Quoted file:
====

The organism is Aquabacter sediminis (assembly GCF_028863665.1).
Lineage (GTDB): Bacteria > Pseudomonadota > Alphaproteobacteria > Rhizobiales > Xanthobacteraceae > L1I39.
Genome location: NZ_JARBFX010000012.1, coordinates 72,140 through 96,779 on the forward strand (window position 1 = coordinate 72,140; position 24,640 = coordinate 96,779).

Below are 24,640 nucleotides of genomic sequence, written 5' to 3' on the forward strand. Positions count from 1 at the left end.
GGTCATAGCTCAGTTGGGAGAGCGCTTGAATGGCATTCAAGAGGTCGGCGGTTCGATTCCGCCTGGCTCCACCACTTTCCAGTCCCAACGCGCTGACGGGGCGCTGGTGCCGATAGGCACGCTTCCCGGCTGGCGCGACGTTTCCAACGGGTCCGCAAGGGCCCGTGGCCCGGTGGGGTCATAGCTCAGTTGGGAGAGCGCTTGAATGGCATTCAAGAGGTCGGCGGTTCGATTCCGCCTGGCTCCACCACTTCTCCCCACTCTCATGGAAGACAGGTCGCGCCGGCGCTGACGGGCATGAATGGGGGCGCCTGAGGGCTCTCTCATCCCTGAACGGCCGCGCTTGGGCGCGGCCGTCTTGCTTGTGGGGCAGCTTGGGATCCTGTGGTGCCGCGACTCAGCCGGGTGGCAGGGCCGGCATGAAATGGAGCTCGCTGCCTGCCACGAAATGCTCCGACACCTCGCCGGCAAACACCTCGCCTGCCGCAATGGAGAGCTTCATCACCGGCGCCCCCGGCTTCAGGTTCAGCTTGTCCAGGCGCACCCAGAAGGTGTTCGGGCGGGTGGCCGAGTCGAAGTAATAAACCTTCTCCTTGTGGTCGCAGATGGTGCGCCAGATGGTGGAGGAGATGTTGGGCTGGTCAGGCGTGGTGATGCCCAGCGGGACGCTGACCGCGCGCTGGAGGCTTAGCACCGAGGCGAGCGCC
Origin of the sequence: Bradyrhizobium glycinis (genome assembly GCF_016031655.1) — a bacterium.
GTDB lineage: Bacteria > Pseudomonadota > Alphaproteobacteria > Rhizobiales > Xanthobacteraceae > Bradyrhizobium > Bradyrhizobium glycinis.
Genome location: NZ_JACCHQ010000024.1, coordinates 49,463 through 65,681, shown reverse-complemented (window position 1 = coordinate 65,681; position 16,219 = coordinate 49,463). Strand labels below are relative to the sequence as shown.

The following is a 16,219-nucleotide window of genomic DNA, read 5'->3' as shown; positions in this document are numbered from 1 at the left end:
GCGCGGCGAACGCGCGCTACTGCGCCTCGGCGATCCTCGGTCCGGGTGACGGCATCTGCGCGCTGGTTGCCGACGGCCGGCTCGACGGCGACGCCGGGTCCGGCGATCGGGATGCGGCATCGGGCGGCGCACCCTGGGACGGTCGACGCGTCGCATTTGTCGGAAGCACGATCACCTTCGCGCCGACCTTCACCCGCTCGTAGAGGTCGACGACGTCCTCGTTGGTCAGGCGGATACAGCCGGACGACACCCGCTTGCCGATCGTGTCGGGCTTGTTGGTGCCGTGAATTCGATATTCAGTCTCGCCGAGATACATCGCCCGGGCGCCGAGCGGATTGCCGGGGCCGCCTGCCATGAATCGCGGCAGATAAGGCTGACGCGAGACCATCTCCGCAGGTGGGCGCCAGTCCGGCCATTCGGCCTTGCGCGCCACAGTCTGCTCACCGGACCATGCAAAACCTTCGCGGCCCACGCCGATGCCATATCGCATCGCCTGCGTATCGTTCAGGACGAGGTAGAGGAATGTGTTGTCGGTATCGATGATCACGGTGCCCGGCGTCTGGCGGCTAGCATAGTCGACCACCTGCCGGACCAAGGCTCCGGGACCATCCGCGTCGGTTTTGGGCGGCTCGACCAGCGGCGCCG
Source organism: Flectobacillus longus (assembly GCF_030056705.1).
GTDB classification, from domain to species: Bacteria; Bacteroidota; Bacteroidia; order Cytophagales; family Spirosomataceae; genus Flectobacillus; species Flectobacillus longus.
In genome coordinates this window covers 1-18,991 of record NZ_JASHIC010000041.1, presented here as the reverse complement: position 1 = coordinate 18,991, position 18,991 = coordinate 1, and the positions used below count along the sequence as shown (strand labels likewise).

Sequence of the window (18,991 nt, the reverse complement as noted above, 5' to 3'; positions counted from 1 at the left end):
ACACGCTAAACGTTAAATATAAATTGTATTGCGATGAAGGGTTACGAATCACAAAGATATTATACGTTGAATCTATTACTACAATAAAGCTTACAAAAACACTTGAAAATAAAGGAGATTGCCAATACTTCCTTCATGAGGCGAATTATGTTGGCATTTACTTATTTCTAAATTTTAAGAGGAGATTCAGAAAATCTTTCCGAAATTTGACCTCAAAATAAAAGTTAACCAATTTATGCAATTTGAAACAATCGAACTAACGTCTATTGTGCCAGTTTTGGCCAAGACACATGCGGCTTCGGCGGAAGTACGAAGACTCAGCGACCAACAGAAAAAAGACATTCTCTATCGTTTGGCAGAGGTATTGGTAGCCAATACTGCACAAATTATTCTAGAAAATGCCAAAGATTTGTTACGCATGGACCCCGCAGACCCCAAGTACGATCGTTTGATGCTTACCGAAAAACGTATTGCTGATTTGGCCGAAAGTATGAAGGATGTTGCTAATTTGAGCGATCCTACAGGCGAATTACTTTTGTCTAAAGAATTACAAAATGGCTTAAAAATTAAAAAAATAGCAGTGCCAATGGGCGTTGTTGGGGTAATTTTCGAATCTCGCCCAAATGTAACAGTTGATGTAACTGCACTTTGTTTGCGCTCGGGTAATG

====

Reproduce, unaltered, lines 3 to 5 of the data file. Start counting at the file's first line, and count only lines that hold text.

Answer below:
Genome location: NZ_JARBFX010000012.1, coordinates 72,140 through 96,779 on the forward strand (window position 1 = coordinate 72,140; position 24,640 = coordinate 96,779).

Below are 24,640 nucleotides of genomic sequence, written 5' to 3' on the forward strand. Positions count from 1 at the left end.
GGTCATAGCTCAGTTGGGAGAGCGCTTGAATGGCATTCAAGAGGTCGGCGGTTCGATTCCGCCTGGCTCCACCACTTTCCAGTCCCAACGCGCTGACGGGGCGCTGGTGCCGATAGGCACGCTTCCCGGCTGGCGCGACGTTTCCAACGGGTCCGCAAGGGCCCGTGGCCCGGTGGGGTCATAGCTCAGTTGGGAGAGCGCTTGAATGGCATTCAAGAGGTCGGCGGTTCGATTCCGCCTGGCTCCACCACTTCTCCCCACTCTCATGGAAGACAGGTCGCGCCGGCGCTGACGGGCATGAATGGGGGCGCCTGAGGGCTCTCTCATCCCTGAACGGCCGCGCTTGGGCGCGGCCGTCTTGCTTGTGGGGCAGCTTGGGATCCTGTGGTGCCGCGACTCAGCCGGGTGGCAGGGCCGGCATGAAATGGAGCTCGCTGCCTGCCACGAAATGCTCCGACACCTCGCCGGCAAACACCTCGCCTGCCGCAATGGAGAGCTTCATCACCGGCGCCCCCGGCTTCAGGTTCAGCTTGTCCAGGCGCACCCAGAAGGTGTTCGGGCGGGTGGCCGAGTCGAAGTAATAAACCTTCTCCTTGTGGTCGCAGATGGTGCGCCAGATGGTGGAGGAGATGTTGGGCTGGTCAGGCGTGGTGATGCCCAGCGGGACGCTGACCGCGCGCTGGAGGCTTAGCACCGAGGCGAGCGCC